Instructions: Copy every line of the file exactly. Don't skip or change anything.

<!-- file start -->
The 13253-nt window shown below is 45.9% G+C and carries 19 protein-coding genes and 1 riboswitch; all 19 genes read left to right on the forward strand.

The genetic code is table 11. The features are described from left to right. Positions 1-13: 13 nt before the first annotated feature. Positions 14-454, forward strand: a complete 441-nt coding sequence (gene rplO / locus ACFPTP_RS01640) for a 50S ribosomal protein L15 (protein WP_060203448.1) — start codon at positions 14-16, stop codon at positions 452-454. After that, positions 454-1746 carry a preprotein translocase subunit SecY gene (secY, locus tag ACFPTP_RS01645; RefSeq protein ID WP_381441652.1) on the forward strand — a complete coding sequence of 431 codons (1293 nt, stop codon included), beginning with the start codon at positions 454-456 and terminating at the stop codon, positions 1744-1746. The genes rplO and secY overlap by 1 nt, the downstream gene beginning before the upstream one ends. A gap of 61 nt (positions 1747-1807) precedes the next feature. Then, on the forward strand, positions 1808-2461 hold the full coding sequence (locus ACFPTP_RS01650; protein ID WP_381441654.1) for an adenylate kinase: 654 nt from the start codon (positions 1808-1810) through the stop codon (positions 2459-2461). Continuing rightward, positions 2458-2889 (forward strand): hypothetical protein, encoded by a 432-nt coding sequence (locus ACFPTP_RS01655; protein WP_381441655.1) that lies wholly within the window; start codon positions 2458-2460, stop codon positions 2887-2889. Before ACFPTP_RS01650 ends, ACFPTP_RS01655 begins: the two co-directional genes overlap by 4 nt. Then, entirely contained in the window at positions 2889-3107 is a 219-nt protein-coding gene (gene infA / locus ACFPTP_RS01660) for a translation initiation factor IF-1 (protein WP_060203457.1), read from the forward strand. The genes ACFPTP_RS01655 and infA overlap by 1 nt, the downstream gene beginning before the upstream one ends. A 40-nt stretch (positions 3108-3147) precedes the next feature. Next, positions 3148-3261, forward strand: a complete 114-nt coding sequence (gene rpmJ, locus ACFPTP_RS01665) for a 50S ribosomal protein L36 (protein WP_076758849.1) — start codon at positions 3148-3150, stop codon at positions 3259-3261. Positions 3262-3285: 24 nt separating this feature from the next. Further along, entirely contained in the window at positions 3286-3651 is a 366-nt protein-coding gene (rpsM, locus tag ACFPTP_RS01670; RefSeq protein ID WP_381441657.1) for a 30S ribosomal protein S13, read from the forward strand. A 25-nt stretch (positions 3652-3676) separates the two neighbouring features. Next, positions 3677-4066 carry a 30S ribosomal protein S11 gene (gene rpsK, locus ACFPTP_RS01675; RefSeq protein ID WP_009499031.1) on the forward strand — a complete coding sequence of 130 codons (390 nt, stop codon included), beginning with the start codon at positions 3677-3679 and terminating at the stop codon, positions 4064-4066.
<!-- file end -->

The 13253-nt window shown below is 45.9% G+C and carries 19 protein-coding genes and 1 riboswitch; all 19 genes read left to right on the forward strand.

The genetic code is table 11. The features are described from left to right. Positions 1-13: 13 nt before the first annotated feature. Positions 14-454, forward strand: a complete 441-nt coding sequence (gene rplO / locus ACFPTP_RS01640) for a 50S ribosomal protein L15 (protein WP_060203448.1) — start codon at positions 14-16, stop codon at positions 452-454. After that, positions 454-1746 carry a preprotein translocase subunit SecY gene (secY, locus tag ACFPTP_RS01645; RefSeq protein ID WP_381441652.1) on the forward strand — a complete coding sequence of 431 codons (1293 nt, stop codon included), beginning with the start codon at positions 454-456 and terminating at the stop codon, positions 1744-1746. The genes rplO and secY overlap by 1 nt, the downstream gene beginning before the upstream one ends. A gap of 61 nt (positions 1747-1807) precedes the next feature. Then, on the forward strand, positions 1808-2461 hold the full coding sequence (locus ACFPTP_RS01650; protein ID WP_381441654.1) for an adenylate kinase: 654 nt from the start codon (positions 1808-1810) through the stop codon (positions 2459-2461). Continuing rightward, positions 2458-2889 (forward strand): hypothetical protein, encoded by a 432-nt coding sequence (locus ACFPTP_RS01655; protein WP_381441655.1) that lies wholly within the window; start codon positions 2458-2460, stop codon positions 2887-2889. Before ACFPTP_RS01650 ends, ACFPTP_RS01655 begins: the two co-directional genes overlap by 4 nt. Then, entirely contained in the window at positions 2889-3107 is a 219-nt protein-coding gene (gene infA / locus ACFPTP_RS01660) for a translation initiation factor IF-1 (protein WP_060203457.1), read from the forward strand. The genes ACFPTP_RS01655 and infA overlap by 1 nt, the downstream gene beginning before the upstream one ends. A 40-nt stretch (positions 3108-3147) precedes the next feature. Next, positions 3148-3261, forward strand: a complete 114-nt coding sequence (gene rpmJ, locus ACFPTP_RS01665) for a 50S ribosomal protein L36 (protein WP_076758849.1) — start codon at positions 3148-3150, stop codon at positions 3259-3261. Positions 3262-3285: 24 nt separating this feature from the next. Further along, entirely contained in the window at positions 3286-3651 is a 366-nt protein-coding gene (rpsM, locus tag ACFPTP_RS01670; RefSeq protein ID WP_381441657.1) for a 30S ribosomal protein S13, read from the forward strand. A 25-nt stretch (positions 3652-3676) separates the two neighbouring features. Next, positions 3677-4066 carry a 30S ribosomal protein S11 gene (gene rpsK, locus ACFPTP_RS01675; RefSeq protein ID WP_009499031.1) on the forward strand — a complete coding sequence of 130 codons (390 nt, stop codon included), beginning with the start codon at positions 3677-3679 and terminating at the stop codon, positions 4064-4066.